Department of Homeland Security, Federal Emergency Management Agency (FEMA) (March 2023)
The score: The solicitation established a two-phased evaluation process with four evaluation factors: (1) technical capability; (2) staffing and management approach; (3) past performance; and (4) price. The RFP listed the non-price factors in descending order of importance and stated that the non-price factors combined were slightly more important than the price.
In Phase I of the evaluation, the government assessed offerors under the most important factor—technical capability. Following the Phase I evaluation, the agency intended to provide advisory notifications informing offerors whether their proposals were among the most highly competitive—and should proceed to Phase II.
The agency received 14 proposals in Phase I. It assigned four proposals (including the winner) a rating of “High Confidence,” five of the proposals (including the protester’s) a rating of “Some Confidence,” and the remaining five proposals a rating of “Low Confidence.”
After Phase II, the winner and protester earned the following scores:
The issue: The protester challenged the evaluators’ assessment of seven weaknesses in the firm’s proposal under the most important evaluation factor—Technical Capability. The protester also challenged the agency’s best-value tradeoff process.
The lesson learned: GAO sustained the protest because it found that the evaluation was inconsistent with the evaluation methodology set forth in the solicitation.
- GAO sustained the elimination of the two weaknesses in the Staffing Plan because the agency stated it would assess an offeror’s “plan to achieve the objectives of the IDIQ statement of work (SOW)” and not on its verifiable experience.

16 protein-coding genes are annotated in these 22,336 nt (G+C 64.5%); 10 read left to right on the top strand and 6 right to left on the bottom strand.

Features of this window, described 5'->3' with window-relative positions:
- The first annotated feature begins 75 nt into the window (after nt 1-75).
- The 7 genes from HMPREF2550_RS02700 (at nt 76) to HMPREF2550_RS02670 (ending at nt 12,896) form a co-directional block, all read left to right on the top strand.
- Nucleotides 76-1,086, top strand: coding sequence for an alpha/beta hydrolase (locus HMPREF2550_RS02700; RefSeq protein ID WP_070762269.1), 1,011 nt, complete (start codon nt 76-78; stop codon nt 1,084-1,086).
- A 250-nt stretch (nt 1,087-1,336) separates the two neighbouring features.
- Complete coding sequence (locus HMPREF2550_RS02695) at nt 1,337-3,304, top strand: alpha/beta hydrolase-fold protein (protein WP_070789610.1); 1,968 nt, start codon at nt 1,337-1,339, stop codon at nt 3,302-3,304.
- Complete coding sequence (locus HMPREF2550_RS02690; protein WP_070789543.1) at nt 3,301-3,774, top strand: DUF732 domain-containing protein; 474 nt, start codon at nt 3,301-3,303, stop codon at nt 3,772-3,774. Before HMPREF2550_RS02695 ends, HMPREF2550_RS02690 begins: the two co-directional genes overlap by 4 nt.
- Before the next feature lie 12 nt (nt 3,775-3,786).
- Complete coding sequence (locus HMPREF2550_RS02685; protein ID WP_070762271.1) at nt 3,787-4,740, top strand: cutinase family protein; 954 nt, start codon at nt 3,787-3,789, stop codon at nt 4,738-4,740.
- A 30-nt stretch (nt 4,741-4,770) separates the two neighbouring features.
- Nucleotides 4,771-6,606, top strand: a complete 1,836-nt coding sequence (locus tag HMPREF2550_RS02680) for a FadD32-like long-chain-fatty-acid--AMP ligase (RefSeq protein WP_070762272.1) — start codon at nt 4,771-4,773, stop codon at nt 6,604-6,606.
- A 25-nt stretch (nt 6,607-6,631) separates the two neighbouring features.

- GAO sustained the elimination of other weaknesses in the proposal because the agency failed to consider the entirety of the information in the firm’s proposal. As the protester maintained, the evaluators assessed weaknesses “based on a limited reliance on cherry-picked information when the purportedly missing information in question was provided in later portions” of the Technical Capability submission.
The lesson learned here is to carefully evaluate the government’s debrief findings to determine if they rated your proposal according to the RFP’s evaluation criteria. If not, you may have grounds for a successful protest.
By Brenda Crist, Vice President at Lohfeld Consulting Group, MPA, CPP APMP Fellow
Lohfeld Consulting Group has proven results specializing in helping companies create winning captures and proposals. As the premier capture and proposal services consulting firm focused exclusively on government markets, we provide expert assistance to government contractors in Capture Planning and Strategy, Proposal Management and Writing, Capture and Proposal Process and Infrastructure, and Training. In the last 3 years, we’ve supported over 550 proposals winning more than $170B for our clients—including the Top 10 government contractors. Lohfeld Consulting Group is your “go-to” capture and proposal source! Start winning by contacting us at www.lohfeldconsulting.com and join us on LinkedIn, Facebook, and Twitter.